Dark Days at the Oxygen Café by James Norcliffe.
Wellington: VUP (2016).
Reviewed by Olivia Macassey.
Peter the Great, 1940s femme fatale Phyllis Dietrichson, and a mysterious Owl Man are some of the characters you will glimpse in Dark Days at the Oxygen Café, the ninth book of poetry from well-known Christchurch-based poet James Norcliffe. This full length collection follows earlier work which includes Shadow Play (Proverse, 2012) and a volume for children, Packing a Bag for Mars (Clerestory, 2013). A widely-published and anthologized poet, Norcliffe has also written short stories and a number of young adult novels, as well as editing and co-editing several anthologies including Leaving The Red Zone: Poems from the Canterbury Earthquakes (edited with Joanna Preston, Clerestory, 2016).
Beginning lightly, the five sections of this book seem progressively more serious and its pleasures become a little bittersweet, as the reader encounters loss, death, melancholia and ageing alongside more playful and diverting forays into cultural phenomena. Moving from ‘Poème noir’, a thematic series of film-inspired pieces, it widens its range in ‘National Sandfly Day’ and the thoughtful ‘Topiary at the Camp’. The poems in this section are well-matched by the cover, a painting by Australian artist Noel McKenna, which imbues its subject matter (a table eyed by a black-eyed dog) with a stark, strange intimacy. The moving cycle of poems ‘What Do You Call Your Male Parent’, which won the Kathleen Grattan Prize for a Sequence of Poems in 2012, reflects on the life and mortality of the speaker’s father. In the last section, ‘The White Sea’, the emotional current of the book touches on other intimations of love and transience.
Dark Days at the Oxygen Café is filled with eclectic references, touching on subjects as diverse as the art of Meret Oppenheimer, the music of the Everley Brothers, DayGlo jackets, myths, and Kleenex … or the moving deaths of movie star James Dean, the Stoic philosopher Seneca, and Laika, the Russian cosmonaut dog. This poetry may be erudite but it is always accessible, partly because of its omnivorous subject matter and sense of fun, but also due to the fact that this writer is consistently engaged by very human emotions and experiences, and he seeks to engage such emotions in the reader in turn.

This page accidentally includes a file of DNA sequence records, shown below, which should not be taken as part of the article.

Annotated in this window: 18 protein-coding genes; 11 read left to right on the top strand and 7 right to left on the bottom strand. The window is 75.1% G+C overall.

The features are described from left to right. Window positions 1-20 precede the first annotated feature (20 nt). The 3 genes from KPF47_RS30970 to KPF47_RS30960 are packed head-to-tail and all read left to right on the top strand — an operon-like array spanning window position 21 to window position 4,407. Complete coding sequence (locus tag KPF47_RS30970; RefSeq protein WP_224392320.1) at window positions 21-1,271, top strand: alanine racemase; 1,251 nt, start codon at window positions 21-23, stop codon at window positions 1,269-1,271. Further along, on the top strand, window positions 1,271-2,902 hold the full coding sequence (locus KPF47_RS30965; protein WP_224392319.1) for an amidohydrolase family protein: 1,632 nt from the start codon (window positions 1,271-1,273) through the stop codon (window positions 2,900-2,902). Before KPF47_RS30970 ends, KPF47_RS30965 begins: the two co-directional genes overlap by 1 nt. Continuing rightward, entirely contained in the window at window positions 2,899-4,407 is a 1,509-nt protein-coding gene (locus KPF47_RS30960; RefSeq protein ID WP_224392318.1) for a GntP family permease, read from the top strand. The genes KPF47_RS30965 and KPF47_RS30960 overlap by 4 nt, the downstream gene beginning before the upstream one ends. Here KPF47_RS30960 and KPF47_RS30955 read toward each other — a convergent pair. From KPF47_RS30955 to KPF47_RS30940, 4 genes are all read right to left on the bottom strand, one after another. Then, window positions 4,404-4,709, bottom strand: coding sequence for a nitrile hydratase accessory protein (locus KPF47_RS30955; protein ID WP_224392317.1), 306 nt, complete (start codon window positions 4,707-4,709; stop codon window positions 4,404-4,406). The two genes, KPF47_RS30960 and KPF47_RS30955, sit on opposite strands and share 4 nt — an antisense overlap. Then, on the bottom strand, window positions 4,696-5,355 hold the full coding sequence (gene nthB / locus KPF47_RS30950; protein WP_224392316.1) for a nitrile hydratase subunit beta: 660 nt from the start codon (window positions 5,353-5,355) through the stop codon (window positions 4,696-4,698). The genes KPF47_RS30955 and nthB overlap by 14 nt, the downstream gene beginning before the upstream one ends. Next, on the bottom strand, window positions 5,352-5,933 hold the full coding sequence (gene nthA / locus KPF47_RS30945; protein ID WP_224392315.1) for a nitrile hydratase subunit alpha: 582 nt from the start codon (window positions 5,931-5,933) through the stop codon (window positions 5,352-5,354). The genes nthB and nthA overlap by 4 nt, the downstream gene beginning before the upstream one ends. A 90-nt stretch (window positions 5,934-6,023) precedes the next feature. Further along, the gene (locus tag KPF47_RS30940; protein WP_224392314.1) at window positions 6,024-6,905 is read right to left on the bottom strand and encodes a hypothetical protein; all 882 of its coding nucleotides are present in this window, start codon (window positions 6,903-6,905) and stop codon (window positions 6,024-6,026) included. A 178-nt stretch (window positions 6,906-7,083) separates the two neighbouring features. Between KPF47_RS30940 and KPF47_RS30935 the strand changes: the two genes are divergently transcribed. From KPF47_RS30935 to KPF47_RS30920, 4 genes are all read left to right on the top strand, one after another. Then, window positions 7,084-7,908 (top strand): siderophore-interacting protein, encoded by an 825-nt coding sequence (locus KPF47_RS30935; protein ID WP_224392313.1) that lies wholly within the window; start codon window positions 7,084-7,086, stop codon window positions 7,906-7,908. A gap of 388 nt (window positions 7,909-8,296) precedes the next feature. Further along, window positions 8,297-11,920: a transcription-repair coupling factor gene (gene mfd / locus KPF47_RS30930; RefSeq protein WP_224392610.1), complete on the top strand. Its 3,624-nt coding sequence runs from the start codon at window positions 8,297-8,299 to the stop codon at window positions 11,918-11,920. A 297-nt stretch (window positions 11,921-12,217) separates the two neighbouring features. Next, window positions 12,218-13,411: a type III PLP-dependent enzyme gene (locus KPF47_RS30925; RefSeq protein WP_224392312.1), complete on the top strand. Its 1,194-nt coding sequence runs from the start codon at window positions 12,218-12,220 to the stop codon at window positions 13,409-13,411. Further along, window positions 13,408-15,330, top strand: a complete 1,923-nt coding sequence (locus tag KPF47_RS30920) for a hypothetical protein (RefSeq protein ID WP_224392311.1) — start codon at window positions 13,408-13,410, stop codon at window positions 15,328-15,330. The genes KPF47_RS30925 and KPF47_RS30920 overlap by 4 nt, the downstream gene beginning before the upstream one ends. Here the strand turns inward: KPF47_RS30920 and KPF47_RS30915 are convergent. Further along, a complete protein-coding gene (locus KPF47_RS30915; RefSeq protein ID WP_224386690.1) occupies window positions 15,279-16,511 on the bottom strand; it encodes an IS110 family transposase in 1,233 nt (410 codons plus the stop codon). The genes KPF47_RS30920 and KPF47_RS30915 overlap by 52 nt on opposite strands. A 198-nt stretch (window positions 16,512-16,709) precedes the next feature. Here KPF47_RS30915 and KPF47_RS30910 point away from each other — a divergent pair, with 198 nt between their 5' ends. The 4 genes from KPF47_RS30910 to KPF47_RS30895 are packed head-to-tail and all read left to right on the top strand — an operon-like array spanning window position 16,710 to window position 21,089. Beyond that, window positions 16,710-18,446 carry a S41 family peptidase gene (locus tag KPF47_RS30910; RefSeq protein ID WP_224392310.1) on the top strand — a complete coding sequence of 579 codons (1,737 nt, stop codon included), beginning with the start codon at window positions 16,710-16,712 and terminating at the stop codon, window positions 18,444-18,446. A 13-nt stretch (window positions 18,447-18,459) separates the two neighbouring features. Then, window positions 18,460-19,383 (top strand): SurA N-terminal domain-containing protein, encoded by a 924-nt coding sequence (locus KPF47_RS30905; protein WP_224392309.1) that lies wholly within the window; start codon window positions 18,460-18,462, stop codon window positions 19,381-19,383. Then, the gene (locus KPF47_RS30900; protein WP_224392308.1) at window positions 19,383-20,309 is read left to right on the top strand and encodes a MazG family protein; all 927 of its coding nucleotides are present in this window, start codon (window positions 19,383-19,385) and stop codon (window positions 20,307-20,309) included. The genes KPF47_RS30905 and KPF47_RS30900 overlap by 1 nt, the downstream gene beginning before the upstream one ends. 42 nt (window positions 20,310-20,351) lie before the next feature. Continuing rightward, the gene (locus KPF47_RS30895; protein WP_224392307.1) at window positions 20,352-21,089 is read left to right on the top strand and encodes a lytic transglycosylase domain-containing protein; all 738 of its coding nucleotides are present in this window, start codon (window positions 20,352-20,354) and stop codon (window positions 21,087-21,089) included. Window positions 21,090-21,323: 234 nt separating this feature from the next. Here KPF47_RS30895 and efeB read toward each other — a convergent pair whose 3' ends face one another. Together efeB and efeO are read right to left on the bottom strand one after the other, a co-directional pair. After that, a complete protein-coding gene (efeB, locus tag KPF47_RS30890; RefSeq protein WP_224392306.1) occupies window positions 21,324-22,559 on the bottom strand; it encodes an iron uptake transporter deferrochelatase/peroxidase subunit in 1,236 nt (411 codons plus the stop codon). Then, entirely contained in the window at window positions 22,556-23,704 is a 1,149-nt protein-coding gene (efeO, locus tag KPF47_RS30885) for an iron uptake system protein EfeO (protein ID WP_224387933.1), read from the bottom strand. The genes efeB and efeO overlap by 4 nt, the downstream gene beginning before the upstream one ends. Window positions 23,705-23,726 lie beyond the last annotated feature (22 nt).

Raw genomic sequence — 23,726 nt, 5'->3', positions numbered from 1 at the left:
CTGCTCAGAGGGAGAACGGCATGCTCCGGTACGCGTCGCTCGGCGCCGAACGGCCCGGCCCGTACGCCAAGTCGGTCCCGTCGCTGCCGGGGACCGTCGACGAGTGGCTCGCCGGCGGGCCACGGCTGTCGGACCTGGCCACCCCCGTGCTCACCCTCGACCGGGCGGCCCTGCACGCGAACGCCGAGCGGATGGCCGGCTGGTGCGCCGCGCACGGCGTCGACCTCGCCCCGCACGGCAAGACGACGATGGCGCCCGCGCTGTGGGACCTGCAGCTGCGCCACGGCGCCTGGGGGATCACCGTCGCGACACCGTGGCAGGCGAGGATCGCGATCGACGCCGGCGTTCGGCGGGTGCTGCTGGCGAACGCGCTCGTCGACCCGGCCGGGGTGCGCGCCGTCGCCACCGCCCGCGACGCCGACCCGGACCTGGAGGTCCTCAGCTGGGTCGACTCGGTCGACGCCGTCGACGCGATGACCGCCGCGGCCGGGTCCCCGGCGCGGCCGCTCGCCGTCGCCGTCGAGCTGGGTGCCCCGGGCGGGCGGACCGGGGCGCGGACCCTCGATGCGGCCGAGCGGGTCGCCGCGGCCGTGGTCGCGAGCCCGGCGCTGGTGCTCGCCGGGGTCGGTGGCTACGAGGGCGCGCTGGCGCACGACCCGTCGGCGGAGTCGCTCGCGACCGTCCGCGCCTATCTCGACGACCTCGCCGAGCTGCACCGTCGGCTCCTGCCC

The book opens strongly with ‘Poème noir’, a seven poem series with a pitch-perfect evocation of classic films noir and lively combination of brooding detail, bathos and genuine angst. In “Doris’s petticoat”:
I can’t stay here I said
not with these stains on the carpet
the faded canaries roosting
like lost arguments on bent perches
the chipped cups the chipped nails (p 11).
The poems in Dark Days at the Oxygen Café can be highly imaginative, for instance when the speaker relates an encounter with Peter the Great who is pining for hot chicken (p 36), or anticipates a surreal wedding with a giantess in “The big bride” (p 45). The fanciful and the real are combined to great effect in “The Owl Man”, in which the titular figure at once embodies one of Norcliffe’s flights of fancy and simultaneously highlights the way in which folklore can dovetail unsettlingly with the darker vicissitudes of the human psyche: ‘they’ll eat each/ others’ young he adds/ as though it were a good idea’ (p 26).
There is a playful humour in many of these poems, for instance in “Questions with which to interrogate a witch”:
We note your body is wen-
and blemish-free. You appear to have
no warts arranged in perfect circles.
Upon whom have you visited these? (p 29).
This sense of play has its counterpart in the light, oblique touch with which Norcliffe approaches his more serious subjects, for instance in the delicate formalism of ‘Rheum’ (p 49) and the quotidian fear encapsulated in “Hic sunt dracones” (p 68). Poems often contain subtle shifts in key, as in “Solstice”, wherein ‘Today the language is sadness, /grit and ice on the asphalt.’ (p 55).
The poems in this book take a number of forms, but there is always a sense that the form is in service to the content, and it is never distracting. For example in “Osculation” – which demonstrates Norcliffe’s excellent ear for lyric – the spare style complements a poignant subtlety in his approach to the love poem:
it is in bliss
and near miss
and here among these trees
these cars this sky this river
(really) (p 72).
By turns, these poems are musing and amusing, fanciful and thoughtful, joyous and poignant.
Underlying all, though, is an astute attention to human interiority which quietly and insistently makes itself felt throughout the collection. Dark Days at the Oxygen Café is a variable but consistently well-written and engaging book which will delight Norcliffe’s many fans, and enchant newcomers to his work.
when Phyllis stood at the top of the stairs
wrapped in a white Egyptian-cotton
robe and I stood open-jawed in the lobby
a rat began to scurry in my brain (p 16).
Olivia Macassey’s poetry has appeared in various publications including Poetry NZ, Landfall, Brief and takahē. She also writes on cinema and history, and holds a PhD in Film, Television, and Media Studies from the University of Auckland.